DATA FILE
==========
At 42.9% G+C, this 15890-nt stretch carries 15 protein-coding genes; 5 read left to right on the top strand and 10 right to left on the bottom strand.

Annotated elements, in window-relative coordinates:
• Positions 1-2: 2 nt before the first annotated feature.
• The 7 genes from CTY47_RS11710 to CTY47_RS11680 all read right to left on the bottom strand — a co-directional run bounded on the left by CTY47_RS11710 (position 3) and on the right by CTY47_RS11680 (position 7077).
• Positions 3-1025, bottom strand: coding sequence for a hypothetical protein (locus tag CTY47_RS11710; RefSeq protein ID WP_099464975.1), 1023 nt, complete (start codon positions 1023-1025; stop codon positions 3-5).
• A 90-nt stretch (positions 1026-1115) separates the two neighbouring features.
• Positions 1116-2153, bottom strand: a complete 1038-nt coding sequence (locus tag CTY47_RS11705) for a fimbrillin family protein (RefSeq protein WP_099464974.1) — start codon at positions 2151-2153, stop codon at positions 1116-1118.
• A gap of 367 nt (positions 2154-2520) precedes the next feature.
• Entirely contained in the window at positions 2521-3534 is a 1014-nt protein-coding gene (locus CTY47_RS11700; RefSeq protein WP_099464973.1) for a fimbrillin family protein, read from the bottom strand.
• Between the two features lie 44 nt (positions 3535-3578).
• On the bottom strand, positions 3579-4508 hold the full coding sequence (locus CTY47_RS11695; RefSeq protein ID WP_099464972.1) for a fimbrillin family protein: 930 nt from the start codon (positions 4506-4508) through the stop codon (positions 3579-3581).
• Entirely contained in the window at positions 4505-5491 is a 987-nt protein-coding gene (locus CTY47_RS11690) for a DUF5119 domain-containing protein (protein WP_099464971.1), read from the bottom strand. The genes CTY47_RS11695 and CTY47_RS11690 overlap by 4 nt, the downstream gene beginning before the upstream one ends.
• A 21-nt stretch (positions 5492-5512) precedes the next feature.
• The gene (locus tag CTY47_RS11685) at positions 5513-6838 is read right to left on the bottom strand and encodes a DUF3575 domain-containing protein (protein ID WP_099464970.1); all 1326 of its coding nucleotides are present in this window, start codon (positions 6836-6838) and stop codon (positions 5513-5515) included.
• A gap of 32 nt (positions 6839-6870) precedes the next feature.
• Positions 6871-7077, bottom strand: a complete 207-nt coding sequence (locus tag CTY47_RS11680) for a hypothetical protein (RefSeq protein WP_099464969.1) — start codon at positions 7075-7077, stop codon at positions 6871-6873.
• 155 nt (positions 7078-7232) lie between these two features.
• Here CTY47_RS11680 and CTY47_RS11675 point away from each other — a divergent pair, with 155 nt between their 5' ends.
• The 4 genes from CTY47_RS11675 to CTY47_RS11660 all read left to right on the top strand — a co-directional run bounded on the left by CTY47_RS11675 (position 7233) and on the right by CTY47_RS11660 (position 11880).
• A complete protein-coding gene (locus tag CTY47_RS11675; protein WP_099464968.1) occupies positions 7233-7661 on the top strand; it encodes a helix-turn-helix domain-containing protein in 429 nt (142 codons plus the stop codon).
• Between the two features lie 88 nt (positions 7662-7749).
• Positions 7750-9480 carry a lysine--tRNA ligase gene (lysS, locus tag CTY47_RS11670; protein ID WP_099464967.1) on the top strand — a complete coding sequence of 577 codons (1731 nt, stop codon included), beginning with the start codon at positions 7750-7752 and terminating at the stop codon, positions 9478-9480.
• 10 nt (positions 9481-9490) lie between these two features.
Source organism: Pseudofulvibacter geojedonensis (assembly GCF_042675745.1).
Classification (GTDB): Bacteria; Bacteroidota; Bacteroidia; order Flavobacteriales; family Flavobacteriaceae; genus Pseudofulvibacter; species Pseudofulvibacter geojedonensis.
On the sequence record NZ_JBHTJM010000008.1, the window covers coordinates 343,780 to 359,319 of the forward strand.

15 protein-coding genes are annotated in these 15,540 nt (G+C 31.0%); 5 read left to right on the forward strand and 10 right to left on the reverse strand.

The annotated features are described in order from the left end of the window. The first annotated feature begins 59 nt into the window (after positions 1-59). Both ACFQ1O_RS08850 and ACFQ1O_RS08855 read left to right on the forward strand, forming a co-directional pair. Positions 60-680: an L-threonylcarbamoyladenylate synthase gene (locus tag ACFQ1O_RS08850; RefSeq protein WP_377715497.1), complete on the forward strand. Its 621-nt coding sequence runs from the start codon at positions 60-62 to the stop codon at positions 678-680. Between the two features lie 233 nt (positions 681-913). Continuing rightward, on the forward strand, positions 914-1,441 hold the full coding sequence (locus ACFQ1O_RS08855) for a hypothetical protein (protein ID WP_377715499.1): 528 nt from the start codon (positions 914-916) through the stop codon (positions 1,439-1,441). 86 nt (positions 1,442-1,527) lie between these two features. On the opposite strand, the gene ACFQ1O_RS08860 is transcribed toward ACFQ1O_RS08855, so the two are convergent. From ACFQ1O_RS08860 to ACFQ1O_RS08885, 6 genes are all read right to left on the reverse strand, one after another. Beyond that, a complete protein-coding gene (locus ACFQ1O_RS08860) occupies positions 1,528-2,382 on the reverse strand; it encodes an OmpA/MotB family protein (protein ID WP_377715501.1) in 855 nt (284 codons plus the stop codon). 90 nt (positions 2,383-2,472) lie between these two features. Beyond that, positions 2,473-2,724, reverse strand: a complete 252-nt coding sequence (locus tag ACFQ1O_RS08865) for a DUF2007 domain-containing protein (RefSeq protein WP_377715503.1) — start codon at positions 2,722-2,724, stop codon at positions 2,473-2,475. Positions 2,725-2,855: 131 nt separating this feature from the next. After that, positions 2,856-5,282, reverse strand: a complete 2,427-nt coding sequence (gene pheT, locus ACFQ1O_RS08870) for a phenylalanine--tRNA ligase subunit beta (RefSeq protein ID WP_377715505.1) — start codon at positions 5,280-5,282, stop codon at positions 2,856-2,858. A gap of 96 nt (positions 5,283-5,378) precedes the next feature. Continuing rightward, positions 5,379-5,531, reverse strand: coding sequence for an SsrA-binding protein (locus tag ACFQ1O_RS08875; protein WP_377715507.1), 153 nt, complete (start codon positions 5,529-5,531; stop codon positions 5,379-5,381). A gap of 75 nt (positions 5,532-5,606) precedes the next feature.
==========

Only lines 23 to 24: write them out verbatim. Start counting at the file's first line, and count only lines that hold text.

• 10 nt (positions 9481-9490) lie between these two features.
Source organism: Pseudofulvibacter geojedonensis (assembly GCF_042675745.1).